During a morning homily, Pope Francis stated, “the church asks all of us to change certain things.”[6] Throughout his papacy, he has attacked the narrow-mindedness of the Catholic hierarchy for focusing too much on dogma and “spiritual worldliness,” and too little on ordinary people. Pope Francis frequently speaks deeply in personal terms on topics such as how people are discarded by the global economy, refugees who have drowned at sea, women forced into prostitution, and critiques of environmental destruction.[7] Recently, he publically alluded to a more welcoming attitude toward homosexual by saying, “Who am I to judge?”.[8] Pope Francis has also refuted capitalism as a false ideology that focuses on excess and is inadequate for fully addressing the needs of the poor. For Pope Francis, the answers are found with the Gospel, not with Adam Smith or Karl Marx.[9] Chancellor of the Pontifical Academy of Sciences, Monsignor Sánchez Sorondo stated, “the pope, of course, doesn’t have a solution — the economic solution but the pope is like a light on the street to say: ‘This is not the way.”[10]

19FRANCIS-SS-slide-0W6G-superJumbo

To be recognized as an exemplary and a transformative leader, one must model the way, encourage the heart, enable others to act, embody a shared vision, and challenge the process and the status quo.[11] Pope Francis has been immensely revolutionary and transformative in all of these regards.[12] He is remaking modern Catholicism by concentrating the church’s core competence on helping the poor, rebranding the church by changing the message communicated by prioritizing deeds over words, and restructuring the church across all levels of influence.[13] Pope Francis’ push to change the Catholic Church has created anxiety and hope. Guzmán Carriquiry Lecour, secretary of the Pontifical Commission for Latin America and a longtime friend of the pope stated, “He is very critical of ideology because ideologies come from intellectuals and politicians who want to manipulate the hearts of the people. For him, ideologies hide and defame reality.”[14] Yet through gestures and words, Pope Francis has repeatedly challenged elites, both inside the church and out. His humble persona has made him immensely popular and his mission of helping the poor seems to exceed the religious limitations of the Catholic Church – Pope Francis wants to reach the people of the world.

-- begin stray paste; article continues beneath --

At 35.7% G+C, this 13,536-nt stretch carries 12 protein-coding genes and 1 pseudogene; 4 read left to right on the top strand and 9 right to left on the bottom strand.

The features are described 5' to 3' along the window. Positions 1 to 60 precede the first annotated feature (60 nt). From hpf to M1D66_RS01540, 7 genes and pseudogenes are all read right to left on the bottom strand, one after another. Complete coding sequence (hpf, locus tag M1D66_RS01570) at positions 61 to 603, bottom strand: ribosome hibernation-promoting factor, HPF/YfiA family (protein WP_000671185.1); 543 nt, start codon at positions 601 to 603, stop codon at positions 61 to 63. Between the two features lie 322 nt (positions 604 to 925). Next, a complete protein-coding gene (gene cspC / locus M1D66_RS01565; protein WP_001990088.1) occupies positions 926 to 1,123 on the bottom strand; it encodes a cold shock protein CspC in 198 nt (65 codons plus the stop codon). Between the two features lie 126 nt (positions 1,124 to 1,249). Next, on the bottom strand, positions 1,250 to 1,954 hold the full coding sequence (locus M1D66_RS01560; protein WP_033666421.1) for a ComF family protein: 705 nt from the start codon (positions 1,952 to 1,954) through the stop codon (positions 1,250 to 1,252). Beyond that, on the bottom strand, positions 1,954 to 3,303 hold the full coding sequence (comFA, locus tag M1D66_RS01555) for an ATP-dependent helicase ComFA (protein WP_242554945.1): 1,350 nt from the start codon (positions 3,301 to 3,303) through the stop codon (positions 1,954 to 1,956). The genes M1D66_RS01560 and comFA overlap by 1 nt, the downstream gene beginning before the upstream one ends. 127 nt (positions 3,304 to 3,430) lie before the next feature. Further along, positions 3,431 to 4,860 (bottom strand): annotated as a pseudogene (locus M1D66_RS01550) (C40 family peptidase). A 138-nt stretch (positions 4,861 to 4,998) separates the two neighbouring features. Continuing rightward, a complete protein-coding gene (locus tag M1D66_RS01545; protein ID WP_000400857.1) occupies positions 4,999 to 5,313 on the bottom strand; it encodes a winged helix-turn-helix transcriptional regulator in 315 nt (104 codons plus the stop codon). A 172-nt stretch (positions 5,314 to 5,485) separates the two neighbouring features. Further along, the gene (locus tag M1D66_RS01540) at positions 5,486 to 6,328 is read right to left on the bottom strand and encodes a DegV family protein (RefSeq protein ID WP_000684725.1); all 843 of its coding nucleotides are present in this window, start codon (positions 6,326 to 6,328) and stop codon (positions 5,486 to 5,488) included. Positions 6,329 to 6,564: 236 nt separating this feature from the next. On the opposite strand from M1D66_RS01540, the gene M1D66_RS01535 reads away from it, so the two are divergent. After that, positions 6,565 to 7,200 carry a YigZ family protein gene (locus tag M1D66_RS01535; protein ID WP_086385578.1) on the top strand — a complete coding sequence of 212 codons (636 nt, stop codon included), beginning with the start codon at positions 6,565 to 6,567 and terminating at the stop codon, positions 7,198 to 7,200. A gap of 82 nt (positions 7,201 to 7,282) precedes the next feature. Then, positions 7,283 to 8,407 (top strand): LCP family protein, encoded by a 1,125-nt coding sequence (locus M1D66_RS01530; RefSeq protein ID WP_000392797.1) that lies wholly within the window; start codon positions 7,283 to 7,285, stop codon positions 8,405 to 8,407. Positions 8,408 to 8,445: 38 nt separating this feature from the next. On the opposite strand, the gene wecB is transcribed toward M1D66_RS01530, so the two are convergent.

Suzanne De Deyne is a third year student at the University of Baltimore School of Law (candidate for J.D., May 2016) concentrating in International Law. Suzanne graduated cum laude from the University of Massachusetts-Amherst with a Bachelor of Arts in Political Science and a minor in Economics. She also received a  Honor’s International Relations Certificate from Mount Holyoke College. Currently, Suzanne is the Managing Editor on the Journal of International Law and is President of the International Law Society. As a CICL Fellow, Suzanne has conducted legal research for International Rights Advocates on human rights and corporate accountability. She is also a member of the Women’s Bar Association and Phi Alpha Delta. This past summer Suzanne was a legal intern at Gibson, Dunn, & Crutcher in the firm’s Brussels office, which is focused on Competition Law practice in Europe.